This piece was originally published at Unwinnable.
Over the past two years the Faction of Gaming Culture that Shall Not Be Named has been clamoring for an end to the supposedly corrupting and corroding influence of politics in video games. Specifically, they complain that “political correctness” is oppressing game developers, stifling creativity in the name of inserting feminism and other social justice issues where they don’t belong: in our escapist entertainments. They also argue against certain kinds of criticism that uses video games as a jumping off point to examine the broader culture. Instead, they advocate for “objectivity” in reviews.
But the question remains: how can a critic remove themselves entirely from an account of their personal experience of the game? What exactly would a truly “objective” video game review actually look like?
It the tongue-in-cheek entries over at Objective Reviews are any indication, the answer seems to be: pretty sterile and useful only in a particularly narrow way. Objective Reviews can give readers a description of things like technical specs and basic summaries of a game’s mechanics and can even alert us to things like game-breakingbugs or Early Access shenanigans.
But is this all that we want out of games criticism? Or, to put it another way, is this what we believe every game review must be like? Can’t these so-called objective reviews share the stage with other kinds of games writing like industry think pieces and new games journalism and reviews that connect games up to education in the hard sciencesand the humanities?
Which in turn begs the question: what would a game that is completely devoid of politics look like?
Enter: The Witness.
The Witness drops players onto a beautiful deserted island strewn with puzzles. Solving the puzzles grants one access to additional areas, opening up more ground for exploration.
If that sounds familiar to you, then perhaps you played the smash hit 1993 PC puzzle/exploration game Myst, another game that took place on an island and required players to solve puzzles to enable travel to new locations.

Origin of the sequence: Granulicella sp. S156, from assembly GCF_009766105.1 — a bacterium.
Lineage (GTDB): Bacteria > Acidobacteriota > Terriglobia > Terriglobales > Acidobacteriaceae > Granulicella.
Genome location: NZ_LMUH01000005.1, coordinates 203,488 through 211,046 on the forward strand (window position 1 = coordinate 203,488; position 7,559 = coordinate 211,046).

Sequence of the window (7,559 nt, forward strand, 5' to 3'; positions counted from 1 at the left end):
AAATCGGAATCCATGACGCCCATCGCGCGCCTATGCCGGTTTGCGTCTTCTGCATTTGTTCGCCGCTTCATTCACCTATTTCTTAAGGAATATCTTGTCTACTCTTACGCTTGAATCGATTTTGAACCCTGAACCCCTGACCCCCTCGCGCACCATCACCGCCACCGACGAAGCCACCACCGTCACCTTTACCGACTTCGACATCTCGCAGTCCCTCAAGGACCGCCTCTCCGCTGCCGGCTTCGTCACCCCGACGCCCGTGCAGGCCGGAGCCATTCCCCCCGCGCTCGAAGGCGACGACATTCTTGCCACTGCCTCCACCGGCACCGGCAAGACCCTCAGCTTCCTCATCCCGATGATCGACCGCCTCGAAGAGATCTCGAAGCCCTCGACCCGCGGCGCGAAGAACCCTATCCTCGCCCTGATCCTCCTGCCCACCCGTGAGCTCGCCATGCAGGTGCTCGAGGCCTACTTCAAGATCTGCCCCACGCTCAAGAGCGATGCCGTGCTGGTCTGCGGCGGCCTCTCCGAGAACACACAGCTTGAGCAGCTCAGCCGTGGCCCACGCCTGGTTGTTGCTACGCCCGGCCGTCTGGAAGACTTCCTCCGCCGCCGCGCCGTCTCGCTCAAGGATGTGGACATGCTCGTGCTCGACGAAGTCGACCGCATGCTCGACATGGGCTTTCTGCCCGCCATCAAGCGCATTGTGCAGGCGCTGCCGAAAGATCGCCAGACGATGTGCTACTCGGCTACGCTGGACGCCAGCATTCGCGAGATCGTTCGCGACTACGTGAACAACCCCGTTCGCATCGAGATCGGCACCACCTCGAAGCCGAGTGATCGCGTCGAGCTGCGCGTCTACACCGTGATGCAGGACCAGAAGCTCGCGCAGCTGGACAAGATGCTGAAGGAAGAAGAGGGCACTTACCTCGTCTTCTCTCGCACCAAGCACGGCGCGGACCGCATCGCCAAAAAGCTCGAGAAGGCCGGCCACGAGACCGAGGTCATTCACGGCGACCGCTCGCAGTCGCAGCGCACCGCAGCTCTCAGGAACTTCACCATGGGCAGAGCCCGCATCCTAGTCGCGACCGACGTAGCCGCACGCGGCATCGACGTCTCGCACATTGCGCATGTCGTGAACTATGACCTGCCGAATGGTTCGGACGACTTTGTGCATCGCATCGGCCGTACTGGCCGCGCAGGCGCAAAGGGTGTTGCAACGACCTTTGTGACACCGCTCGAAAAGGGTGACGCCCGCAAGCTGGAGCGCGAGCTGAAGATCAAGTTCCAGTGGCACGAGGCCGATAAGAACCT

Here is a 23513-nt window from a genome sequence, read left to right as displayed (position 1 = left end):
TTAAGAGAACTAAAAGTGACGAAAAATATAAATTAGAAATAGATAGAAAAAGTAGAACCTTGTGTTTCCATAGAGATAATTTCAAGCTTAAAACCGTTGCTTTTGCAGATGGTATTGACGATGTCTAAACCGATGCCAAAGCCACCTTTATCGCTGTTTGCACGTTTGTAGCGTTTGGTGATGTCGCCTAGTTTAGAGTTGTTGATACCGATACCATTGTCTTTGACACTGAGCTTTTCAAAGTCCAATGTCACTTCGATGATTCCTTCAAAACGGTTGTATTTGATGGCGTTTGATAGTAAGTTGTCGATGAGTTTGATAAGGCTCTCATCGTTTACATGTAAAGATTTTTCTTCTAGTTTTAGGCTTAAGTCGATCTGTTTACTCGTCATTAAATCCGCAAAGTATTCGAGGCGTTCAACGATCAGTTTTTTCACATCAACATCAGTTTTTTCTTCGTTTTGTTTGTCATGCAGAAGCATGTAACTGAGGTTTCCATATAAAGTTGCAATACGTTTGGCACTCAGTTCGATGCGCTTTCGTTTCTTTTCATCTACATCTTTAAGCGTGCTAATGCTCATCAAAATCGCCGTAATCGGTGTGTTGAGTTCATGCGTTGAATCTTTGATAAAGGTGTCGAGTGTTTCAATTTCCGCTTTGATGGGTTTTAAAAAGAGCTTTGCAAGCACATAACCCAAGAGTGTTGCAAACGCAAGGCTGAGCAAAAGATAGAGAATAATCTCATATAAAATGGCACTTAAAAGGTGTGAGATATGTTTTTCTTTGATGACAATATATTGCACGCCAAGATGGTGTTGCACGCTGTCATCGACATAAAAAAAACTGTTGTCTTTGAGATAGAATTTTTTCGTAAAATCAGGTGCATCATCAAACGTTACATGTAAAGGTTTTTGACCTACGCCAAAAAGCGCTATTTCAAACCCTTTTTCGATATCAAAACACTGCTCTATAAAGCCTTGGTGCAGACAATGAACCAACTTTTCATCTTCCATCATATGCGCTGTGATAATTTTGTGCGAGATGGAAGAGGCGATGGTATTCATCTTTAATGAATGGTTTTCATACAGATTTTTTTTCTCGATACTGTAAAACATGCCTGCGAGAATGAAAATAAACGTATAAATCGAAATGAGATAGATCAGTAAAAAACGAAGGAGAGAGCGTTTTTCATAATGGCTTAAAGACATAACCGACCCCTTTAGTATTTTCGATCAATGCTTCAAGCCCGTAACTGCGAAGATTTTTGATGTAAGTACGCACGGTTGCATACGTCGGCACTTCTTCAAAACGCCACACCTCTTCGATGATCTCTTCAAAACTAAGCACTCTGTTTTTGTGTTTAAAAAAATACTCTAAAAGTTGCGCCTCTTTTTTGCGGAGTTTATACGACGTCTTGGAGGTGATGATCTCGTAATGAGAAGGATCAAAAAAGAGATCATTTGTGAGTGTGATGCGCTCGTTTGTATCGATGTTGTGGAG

However, despite its mostly quiet, contemplative tone, Myst was chock full of political intrigue. As you explored the island, you pieced together the story of what happened to its inhabitants before you arrived, including the struggle for power between two brothers whose brutal reign ripped their world apart.
Where there are power struggles, there are politics. And where there are people, there is at least the possibility of a power struggle.
But in The Witness there are no people other than you, the player. The game is a near-perfect ludic escape, a practically impermeable Magic Circle containing nothing but puzzles. There is no story, no characters, and no interpersonal conflicts. There is only zen-like abstraction, a series of challenges undertaken merely to experience a pleasurable struggle followed by the elation of success.
And this is a wonderful thing! Playing The Witness is extremely relaxing, like doing yoga or completing a daily crossword. When I stepped away from the game, I found myself daydreaming about its puzzles, seeing them in everyday objects and behind my eyelids when I laid down to sleep. And the island is colorful and mysterious and gorgeous, a place I intend to visit again and again. It is a lonely place, but again, this doesn’t necessarily have to be a bad thing. Sometimes it feels good to retreat to a space where you can be alone, especially a space as lovely as the island. Sometimes it feels good to become so completely absorbed in something that all of your awareness of your day to day life falls by the wayside.
But again I ask: is this the only purpose we want our games to have? Can’t excellent games like The Witness stand alongside other kinds of experiences like geopolitical simulators and explorations of mental illness and PTSD and games about love andfamily and friendship and sexuality and a million other things?
I loved The Witness. But it would be a shame if every game were just as single-minded in its pursuit of distraction.